Swift 3D imports file formats 3DS or DXF. Blender can export DXF, amoung others. I exported a cube from Blender and imported it into Swift 3D without a hitch. So this indicates that it could work. I am a real newbie to 3D so I suggest you download a demo version of Swift 3D (it’s less that $100 to buy, I think) and give it a test run. The only thing is that you can’t render files with the demo version but you could get onto their support forum, which is pretty active, and see if someone could help you out.
If you want to make vector files of your line art, you can do it in Illustrator, Flash, Corel, and also in free open source vector program Inkscape.
These programs have to ability to convert bitmap to vector. The more the artwork looks like line art (as your “blueprints” do) the more accurate it will convert the data to vector. Typically there are threshold settings that will dictate how line contours are followed. You can have pretty accurate track (albeit possibly with lots of points), and you can adjust the traces to finer or thicker lines, or streamlined traces that diviate somewhat from but still generally follow the bitmap contours (with less points).
For instance, in Inkscape, under the PATH dropdown, you’ll see an option called TRACE BITMAP. You’ll need to read through docs of whatever program you’re using to make the best of this tool. You should render (or postprocess in Photoshop/Gimp/etc.) so you wind up with clean lines for tracing.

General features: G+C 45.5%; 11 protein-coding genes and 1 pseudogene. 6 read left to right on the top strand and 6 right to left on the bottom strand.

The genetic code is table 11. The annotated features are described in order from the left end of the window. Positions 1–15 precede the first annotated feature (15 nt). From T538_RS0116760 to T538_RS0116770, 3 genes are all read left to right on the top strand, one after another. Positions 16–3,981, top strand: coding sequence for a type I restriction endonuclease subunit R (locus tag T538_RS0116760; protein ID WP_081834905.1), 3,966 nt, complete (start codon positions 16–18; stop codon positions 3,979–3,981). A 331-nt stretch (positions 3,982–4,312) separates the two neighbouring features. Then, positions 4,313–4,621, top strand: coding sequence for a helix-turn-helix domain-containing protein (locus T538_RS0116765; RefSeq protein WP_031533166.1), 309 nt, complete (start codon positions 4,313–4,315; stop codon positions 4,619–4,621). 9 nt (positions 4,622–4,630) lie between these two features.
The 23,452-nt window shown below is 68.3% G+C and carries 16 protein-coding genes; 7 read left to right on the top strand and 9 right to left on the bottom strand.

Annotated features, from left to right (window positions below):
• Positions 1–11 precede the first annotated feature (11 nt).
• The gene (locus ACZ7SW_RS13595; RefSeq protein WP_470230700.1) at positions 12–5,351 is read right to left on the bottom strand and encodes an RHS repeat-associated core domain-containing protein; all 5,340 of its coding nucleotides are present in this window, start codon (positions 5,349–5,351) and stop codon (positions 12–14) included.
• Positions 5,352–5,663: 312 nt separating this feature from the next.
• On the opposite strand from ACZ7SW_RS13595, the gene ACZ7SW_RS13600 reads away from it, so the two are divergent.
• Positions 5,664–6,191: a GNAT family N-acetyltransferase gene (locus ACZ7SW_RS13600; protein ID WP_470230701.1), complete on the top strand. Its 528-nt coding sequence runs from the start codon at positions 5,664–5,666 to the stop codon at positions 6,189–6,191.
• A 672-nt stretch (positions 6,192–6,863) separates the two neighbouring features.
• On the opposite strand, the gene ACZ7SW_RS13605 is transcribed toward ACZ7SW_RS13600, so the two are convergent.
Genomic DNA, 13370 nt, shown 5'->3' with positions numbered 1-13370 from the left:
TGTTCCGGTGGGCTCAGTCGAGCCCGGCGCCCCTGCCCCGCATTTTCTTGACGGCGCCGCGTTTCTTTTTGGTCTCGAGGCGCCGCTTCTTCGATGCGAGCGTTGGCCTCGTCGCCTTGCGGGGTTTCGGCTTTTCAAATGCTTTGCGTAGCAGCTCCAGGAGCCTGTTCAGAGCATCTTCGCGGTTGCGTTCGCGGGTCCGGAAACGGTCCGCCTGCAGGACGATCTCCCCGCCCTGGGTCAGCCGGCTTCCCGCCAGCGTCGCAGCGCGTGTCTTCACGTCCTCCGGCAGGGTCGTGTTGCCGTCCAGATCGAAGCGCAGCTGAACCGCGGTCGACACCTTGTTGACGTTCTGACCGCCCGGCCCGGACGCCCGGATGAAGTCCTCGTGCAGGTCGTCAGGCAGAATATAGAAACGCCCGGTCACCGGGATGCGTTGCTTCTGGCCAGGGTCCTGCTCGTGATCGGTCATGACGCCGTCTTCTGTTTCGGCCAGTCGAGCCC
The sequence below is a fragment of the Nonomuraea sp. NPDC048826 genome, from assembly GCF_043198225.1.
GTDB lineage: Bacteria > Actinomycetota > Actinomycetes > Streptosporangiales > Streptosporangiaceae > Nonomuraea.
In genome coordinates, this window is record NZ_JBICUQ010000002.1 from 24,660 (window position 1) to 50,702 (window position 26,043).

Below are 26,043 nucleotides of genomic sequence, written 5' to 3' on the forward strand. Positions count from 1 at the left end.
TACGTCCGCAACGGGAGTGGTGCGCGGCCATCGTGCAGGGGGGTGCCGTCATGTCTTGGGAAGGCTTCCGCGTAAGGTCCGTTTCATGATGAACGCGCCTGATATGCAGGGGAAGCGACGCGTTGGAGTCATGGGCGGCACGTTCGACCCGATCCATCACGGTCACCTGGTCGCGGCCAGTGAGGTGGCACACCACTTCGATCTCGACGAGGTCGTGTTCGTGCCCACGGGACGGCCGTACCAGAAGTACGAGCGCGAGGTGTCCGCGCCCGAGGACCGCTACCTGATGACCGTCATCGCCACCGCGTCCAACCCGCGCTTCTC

Thank you, Excitron. I had tried converting with Inkscape. It worked but that was not quite what I wanted. It made irregularly shaped regions that followed the outlines of the lines composing the blueprint.
I was hoping for a vector file where the blueprint lines were actually composed of line segments with various stroke widths.
Wings has an eps export in Export/Cartoon Edges. It exports the edges of your model (or outline, hard edges or all, depending on what option you selected) in the same view as you had it facing on the modelling window, as a vector file (line segments). I had good results with it exporting to Corel Draw.
But your model looked like it was detailed using bump maps. They wouldn’t get exported as vectors in Wings…
Inkscape’s vector tracing has an option for outputting lines instead of shapes, I think. Not too sure about this, since I don’t have it installed in this computer. But as with most autotracing programs, I wouldn’t really expect any high degree accuracy. More control would be to redraw it in vector by hand.
Or just - if you have AutoCAD - just open the AutoCAD-File in Illustrator. Illustrator opens the modelspace with current viewport view! It works from AI9.0 but CS is more stable with that!
Following Sphere was created in blender, exportet to dxf, opened in AutoCAD, rotatet the viewport (for checking saving of viewport) and saved as DWG and finally opened in Illustrator (and for publish here, exportet to JPG).
If you want the hidden lines off, there is a other way - in the model-space in AutoCAD switch the view to hidden lines and PRINT to PDF and open that PDF in Illustrator. AI can’t import switched off hidden lines or other shaded views!